Reliability and Validity

To ensure the validity of data, the data must be reliable and validity. Thus, in qualitative research, researchers need to create some criteria for to enhance the quality. The proposed thesis will pass through two of the criteria proposed by Guba and Lincoln that involve qualitative research. For the reliability of the proposed research, the data should be dependable. In addition, for the validity of the proposed thesis, the researcher will ensure that the thesis is credible. Credibility involves establishing credible results with believable perspectives (Trochim, 2007). To ensure credibility, member checks, peer review, and external audit should be performed.

Member Checks, Peer Review, External Audit

For the proposal to be transferable, credible, dependable, and confirmable, member checks, peer review, and external audit should be performed. These procedures will ensure the reliability of the proposed study. Peer review and external audit by experts are essential to validate the quality of the study, and this will enhance the benefits it provides the field of study. Typically, peer review will strengthen the position of the proposed thesis at the time of defense. According to Faiola and MacDorman (2007), “all graduate students will be required to submit a paper for peer review to a conference or journal before graduation. In most cases, conferences are more lenient in evaluating exploratory research, which is often the situation with many graduate research projects. Journals, on the other hand, tend to give more rigorous reviews, while expected more fully elaborated research results.” (p. 4)

Display interview results

After the check, and external audit, the researcher will display the interview responses to present findings. The strategy to display results will be through report or discussion. To enhance the research findings, the report will include the major objective for conducting the interview, and overall breakdown of the findings will be included in the report. The implementation of the findings is essential, and to ensure that appropriate action is taken on the overall results, the researcher will transfer the findings to the appropriate people.(Surveypro, 2009).

To add to the visual impact of the findings, the proposal will also employ tables and figures to represent the experiences.

Delimitations

The findings of the study will only be applicable to the experience of in-service teacher pursuing master’s degree in music education in Cambridge College. However, the overall findings could provide results of experience of in-service teacher pursuing master’s degree in music education in other schools involved in distance education.

Reporting of Bias

The proposed thesis will report bias that may be present. The reporting of bias is essential to enhance its ethical position. Failure to report all bias that may be present in the proposed thesis can affect its quality and the appraisal given to it.

Conclusion

This section provides the summary of the paper, potential outcomes, and potential implication for the study. The study explores the experiences of in-service teachers’ pursuing a master degree in music education by distance learning. The study is conducted in online environment where 100% of the course content is delivered online.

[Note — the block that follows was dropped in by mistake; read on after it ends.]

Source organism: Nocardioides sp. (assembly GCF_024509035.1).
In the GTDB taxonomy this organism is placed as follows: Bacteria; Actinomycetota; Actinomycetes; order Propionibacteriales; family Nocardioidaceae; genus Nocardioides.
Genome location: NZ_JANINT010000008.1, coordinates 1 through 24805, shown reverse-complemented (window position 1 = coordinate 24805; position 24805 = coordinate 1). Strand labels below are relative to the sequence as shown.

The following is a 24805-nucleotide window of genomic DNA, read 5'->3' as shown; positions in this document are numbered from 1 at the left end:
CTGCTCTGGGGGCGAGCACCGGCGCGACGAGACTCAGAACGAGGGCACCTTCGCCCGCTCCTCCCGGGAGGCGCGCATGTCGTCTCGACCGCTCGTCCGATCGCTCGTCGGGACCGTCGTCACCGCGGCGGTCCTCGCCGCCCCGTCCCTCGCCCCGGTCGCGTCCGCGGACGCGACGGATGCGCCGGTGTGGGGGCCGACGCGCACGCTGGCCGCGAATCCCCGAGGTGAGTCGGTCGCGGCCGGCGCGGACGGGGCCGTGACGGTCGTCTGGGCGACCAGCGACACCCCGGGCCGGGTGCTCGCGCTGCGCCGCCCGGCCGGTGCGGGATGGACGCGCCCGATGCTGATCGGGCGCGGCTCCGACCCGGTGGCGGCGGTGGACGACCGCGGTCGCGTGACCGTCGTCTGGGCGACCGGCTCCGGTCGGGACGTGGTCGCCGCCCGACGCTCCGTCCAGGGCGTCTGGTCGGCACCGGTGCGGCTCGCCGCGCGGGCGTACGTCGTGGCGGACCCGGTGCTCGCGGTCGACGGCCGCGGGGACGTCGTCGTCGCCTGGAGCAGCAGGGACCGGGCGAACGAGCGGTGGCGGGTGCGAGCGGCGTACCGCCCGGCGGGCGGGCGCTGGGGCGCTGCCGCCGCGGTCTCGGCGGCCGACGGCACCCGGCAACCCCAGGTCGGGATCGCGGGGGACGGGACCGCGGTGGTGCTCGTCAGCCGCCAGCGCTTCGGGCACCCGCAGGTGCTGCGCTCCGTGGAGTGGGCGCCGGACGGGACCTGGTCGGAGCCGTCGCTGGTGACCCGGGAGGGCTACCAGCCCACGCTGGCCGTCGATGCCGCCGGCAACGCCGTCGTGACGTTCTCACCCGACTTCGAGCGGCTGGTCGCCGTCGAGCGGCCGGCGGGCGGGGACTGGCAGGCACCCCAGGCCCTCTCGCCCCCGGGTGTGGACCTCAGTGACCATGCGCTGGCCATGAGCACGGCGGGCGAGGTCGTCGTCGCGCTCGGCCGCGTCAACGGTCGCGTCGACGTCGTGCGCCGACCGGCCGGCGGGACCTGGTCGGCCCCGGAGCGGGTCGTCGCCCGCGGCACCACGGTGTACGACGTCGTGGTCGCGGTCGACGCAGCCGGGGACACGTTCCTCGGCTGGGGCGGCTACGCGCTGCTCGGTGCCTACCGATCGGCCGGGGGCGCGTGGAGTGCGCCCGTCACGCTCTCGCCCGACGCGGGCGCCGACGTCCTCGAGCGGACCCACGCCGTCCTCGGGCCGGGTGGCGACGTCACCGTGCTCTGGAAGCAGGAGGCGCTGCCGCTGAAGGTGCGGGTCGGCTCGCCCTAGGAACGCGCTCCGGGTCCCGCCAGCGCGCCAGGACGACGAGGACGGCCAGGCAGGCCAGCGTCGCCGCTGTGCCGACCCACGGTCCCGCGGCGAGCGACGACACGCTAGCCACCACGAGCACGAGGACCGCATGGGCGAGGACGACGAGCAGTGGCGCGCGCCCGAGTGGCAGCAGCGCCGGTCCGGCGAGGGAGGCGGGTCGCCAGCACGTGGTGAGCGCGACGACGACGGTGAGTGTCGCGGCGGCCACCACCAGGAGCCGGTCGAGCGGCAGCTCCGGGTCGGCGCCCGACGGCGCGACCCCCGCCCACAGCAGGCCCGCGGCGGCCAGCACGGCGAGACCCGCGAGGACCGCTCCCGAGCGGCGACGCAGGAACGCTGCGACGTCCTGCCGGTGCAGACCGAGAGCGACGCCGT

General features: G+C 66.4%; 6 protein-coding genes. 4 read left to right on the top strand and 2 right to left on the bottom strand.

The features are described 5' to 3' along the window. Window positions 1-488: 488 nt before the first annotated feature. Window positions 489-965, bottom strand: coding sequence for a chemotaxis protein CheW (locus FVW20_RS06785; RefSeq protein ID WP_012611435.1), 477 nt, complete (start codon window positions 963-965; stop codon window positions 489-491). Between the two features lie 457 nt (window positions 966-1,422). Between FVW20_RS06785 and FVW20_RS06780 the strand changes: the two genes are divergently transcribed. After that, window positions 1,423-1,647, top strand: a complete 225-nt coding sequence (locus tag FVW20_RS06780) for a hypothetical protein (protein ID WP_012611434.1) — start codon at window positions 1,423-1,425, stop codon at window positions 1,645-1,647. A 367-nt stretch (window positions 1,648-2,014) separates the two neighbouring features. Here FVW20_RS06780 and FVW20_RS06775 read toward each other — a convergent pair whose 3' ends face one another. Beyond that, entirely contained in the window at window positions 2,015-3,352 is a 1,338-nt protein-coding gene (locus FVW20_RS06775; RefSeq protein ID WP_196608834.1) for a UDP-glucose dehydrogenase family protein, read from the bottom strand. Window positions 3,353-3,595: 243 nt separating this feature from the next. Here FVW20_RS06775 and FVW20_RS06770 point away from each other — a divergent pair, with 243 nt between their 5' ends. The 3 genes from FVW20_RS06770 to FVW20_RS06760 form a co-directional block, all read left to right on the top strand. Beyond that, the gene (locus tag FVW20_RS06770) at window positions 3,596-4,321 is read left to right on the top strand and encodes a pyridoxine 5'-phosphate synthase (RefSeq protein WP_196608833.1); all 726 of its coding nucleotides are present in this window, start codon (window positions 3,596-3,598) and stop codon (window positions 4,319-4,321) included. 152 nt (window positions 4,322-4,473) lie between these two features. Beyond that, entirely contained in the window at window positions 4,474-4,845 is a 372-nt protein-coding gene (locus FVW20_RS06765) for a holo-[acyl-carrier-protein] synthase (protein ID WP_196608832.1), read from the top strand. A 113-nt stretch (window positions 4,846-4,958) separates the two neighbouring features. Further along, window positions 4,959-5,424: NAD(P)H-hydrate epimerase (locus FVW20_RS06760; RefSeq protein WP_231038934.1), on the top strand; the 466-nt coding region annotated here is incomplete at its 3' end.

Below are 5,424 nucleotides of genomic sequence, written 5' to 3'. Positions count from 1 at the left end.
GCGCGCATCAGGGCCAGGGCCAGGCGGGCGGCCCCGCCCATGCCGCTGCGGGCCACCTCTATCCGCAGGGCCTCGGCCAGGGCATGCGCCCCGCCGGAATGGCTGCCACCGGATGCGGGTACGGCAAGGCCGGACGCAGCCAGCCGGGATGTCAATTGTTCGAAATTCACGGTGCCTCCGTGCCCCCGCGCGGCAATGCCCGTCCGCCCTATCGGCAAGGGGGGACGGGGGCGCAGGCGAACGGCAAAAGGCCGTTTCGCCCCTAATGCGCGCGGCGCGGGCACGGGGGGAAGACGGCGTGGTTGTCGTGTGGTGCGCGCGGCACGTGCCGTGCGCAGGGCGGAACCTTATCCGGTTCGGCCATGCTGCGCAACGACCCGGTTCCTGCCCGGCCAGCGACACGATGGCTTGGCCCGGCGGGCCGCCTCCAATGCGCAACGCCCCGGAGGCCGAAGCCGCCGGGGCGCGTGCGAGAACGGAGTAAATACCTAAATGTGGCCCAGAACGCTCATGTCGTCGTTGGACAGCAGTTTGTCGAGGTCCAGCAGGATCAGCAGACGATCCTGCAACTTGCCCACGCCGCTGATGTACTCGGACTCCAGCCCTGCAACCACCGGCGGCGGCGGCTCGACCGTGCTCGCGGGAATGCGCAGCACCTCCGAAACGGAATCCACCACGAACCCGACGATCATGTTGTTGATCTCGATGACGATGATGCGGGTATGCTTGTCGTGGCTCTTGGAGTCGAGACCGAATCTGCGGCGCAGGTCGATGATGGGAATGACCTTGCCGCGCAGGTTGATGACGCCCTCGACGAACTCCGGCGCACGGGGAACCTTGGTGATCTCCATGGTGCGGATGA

Summary of the Proposal

The advance in Information Communication Technology has changed the methods of delivering education for graduate programs. With the use of software packages, video conference, computer conference, and computer course delivery system, many adult learners have taken these advantages to enhance their knowledge and skills by taking graduate degree program. The needs to be self motivated and self-directed, online courses are gradually eliminating face-to-face courses, where learners are able earn degree at any time and from anywhere.

Typically, the general problem is to explore the experiences of in-service teachers’ pursuing a master degree in music education by distance learning. Although, it is acceptable that graduate music education is late in implementing online distance learning. Typically, with the opportunities that online courses offer, many learners are enrolling for graduate program in music education. It should be noted that online education is for adult learners, who are generally more mature, self directed, and active in the achieving their educational goals. Thus, the positive results should be able to develop students with web browsing, operating system as well as internet connection (Kessler, 2007). Thus, the proposal will be a significant opportunity for learners, who are reluctant to enroll for online program to identify the experiences of in service teachers in the online degree master program in music education.

In addition, the study has provided review of literatures that offers overview of online education, the benefits and barriers of Web-based learning for learners. It is essential to realize that online program has offered the opportunities for learners as well as barriers. The barriers of online education are inability of the online learners to adapt to new technology. It is essential to realize that many of the distance learners are adults with average age of 40. Thus, many of them have family responsibility that may serve as barriers to complete their online education. As previously indicated, some of them might even drop out before completing their educations.